Dslrs gear doesn't mean that somebody with talent, creativity etc...can't do great stuff with those and win an oscar.
But we should be clearly aware of what does it means in terms of hassles, false economies, and limitations and their impact compared to dedicated motion cameras into the business models of each pro.
My suggestion to anyone making the addition of motion imagery to their still repertoire is use what works for your business, not the art.
The art is easy. I mean if your going to build a reel, or test, or shoot some psa's, editorial whatever to get your feet wet, nobody will care if it's shot with a RED, an Arri or a 5d2, unless you have some major issue like moire or bad color grading.
The business side is more complicated. Some client's expect a better camera than a dslr on set, some don't care, but I wouldn't suggest overspending, at least not in today's world.
Having video experience has been good for our business, but it's a double edged sword, takes investment and risk and a huge volume of time.
You also have to be aware that the world of motion imagery has been tightly squeezed. What use to be a low budget movie at 2 million is now half a million to 800 thousand, sometimes 1/10th of that.
So those directors have moved more into commercials, even very accomplished directors with huge CVs. In turn that moves the medium range of directors more towards web and display video, which puts more pressure on photographers trying to get a handle on how to profit from motion imagery.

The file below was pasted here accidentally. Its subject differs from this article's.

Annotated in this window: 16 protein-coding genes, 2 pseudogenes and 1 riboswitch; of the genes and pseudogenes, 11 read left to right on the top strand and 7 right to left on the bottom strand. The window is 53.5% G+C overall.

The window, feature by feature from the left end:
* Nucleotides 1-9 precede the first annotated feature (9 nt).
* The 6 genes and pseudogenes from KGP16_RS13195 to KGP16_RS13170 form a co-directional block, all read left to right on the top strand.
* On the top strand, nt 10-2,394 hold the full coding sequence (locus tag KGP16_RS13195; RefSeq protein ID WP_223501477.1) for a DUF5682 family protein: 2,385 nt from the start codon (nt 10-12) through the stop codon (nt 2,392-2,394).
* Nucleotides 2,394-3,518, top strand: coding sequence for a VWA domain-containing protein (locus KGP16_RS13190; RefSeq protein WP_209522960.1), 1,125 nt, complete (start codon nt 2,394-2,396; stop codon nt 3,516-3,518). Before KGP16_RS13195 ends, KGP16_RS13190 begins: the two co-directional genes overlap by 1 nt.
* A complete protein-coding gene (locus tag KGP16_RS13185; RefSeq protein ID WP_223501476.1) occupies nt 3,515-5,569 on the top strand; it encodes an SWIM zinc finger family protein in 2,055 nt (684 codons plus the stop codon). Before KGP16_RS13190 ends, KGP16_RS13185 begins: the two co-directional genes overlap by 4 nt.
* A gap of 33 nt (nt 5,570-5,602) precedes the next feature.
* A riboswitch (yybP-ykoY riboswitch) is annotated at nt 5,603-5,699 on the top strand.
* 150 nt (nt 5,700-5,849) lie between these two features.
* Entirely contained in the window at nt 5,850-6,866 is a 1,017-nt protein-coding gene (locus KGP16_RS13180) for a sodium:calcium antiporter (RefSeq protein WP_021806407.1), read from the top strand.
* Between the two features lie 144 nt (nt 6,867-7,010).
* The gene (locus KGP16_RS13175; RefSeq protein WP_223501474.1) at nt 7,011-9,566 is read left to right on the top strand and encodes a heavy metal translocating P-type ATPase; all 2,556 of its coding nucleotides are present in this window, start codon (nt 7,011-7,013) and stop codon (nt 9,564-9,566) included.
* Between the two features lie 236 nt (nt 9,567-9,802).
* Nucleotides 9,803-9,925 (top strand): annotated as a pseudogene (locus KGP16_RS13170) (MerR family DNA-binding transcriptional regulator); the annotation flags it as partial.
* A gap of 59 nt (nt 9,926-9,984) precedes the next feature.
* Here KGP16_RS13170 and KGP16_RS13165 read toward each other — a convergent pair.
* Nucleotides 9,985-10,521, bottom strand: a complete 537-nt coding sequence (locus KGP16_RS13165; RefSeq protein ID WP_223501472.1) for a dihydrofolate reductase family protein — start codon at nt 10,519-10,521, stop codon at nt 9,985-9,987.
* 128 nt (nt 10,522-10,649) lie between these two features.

The one thing still photographers offer that the motion guys usually don't is the ability to work with smaller crews, usually with faster on set turnaround. It's not unique for a still photographer to be part director, dp, camera operator and even part producer, where in the film world, it's rare you'll see a director holding a camera for any period of time.
Regardless, IMO, the best camera for building your reel is a 5d2. It's fast, it's easy, goes to mega iso, and except for the sound issues and sometimes moire it's a very workable camera and file and lenses are everywhere.
For heavy lifting the air becomes more rarified.
Personally, I've used about everything but the Arri. Nikons, Canons of all kind, the sony fs100, even the little Panasonic. I still think the 5d2 is probably the best due to it's weight, iso and availability and though you need some time of sound recorder, once again it all depends on what you shoot.
For real world work, I love the RED One's, today even better than our Scarlet, because even though the R1 is heavier it's a lot more simple camera to work than a Scarlet. I assume the Epic is about the same though haven't used one.
Once I use the Scarlet more I might change my mind, but (knock on wood) our RED One's have been very dependable.
In summary, digital motion really does mirror digital still photography. You can build your body of work with smaller, easier to use cameras and when the time comes, step up to something more expensive in either purchase or rentals. Just don't overspend, not if your in business.